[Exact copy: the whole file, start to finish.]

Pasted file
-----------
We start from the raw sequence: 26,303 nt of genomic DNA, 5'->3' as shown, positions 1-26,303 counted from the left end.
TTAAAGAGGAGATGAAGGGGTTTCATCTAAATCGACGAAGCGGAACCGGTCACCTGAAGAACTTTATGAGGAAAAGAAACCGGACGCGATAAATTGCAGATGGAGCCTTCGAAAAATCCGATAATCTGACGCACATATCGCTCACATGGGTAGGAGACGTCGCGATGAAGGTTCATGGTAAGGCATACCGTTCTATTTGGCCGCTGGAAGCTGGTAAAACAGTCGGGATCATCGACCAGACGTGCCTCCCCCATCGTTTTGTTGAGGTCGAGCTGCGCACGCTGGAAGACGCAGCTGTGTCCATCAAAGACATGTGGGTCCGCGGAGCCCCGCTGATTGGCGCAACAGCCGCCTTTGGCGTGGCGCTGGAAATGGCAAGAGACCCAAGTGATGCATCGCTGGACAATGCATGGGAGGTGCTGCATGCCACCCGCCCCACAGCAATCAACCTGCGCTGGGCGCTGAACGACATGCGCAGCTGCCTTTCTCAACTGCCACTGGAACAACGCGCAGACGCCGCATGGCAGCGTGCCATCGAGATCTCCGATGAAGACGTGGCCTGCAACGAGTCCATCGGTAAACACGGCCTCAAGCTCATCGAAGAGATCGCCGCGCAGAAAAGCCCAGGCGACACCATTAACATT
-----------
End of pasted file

We start from the raw sequence: 26,303 nt of genomic DNA, 5'->3' as shown, positions 1-26,303 counted from the left end.
TTAAAGAGGAGATGAAGGGGTTTCATCTAAATCGACGAAGCGGAACCGGTCACCTGAAGAACTTTATGAGGAAAAGAAACCGGACGCGATAAATTGCAGATGGAGCCTTCGAAAAATCCGATAATCTGACGCACATATCGCTCACATGGGTAGGAGACGTCGCGATGAAGGTTCATGGTAAGGCATACCGTTCTATTTGGCCGCTGGAAGCTGGTAAAACAGTCGGGATCATCGACCAGACGTGCCTCCCCCATCGTTTTGTTGAGGTCGAGCTGCGCACGCTGGAAGACGCAGCTGTGTCCATCAAAGACATGTGGGTCCGCGGAGCCCCGCTGATTGGCGCAACAGCCGCCTTTGGCGTGGCGCTGGAAATGGCAAGAGACCCAAGTGATGCATCGCTGGACAATGCATGGGAGGTGCTGCATGCCACCCGCCCCACAGCAATCAACCTGCGCTGGGCGCTGAACGACATGCGCAGCTGCCTTTCTCAACTGCCACTGGAACAACGCGCAGACGCCGCATGGCAGCGTGCCATCGAGATCTCCGATGAAGACGTGGCCTGCAACGAGTCCATCGGTAAACACGGCCTCAAGCTCATCGAAGAGATCGCCGCGCAGAAAAGCCCAGGCGACACCATTAACATT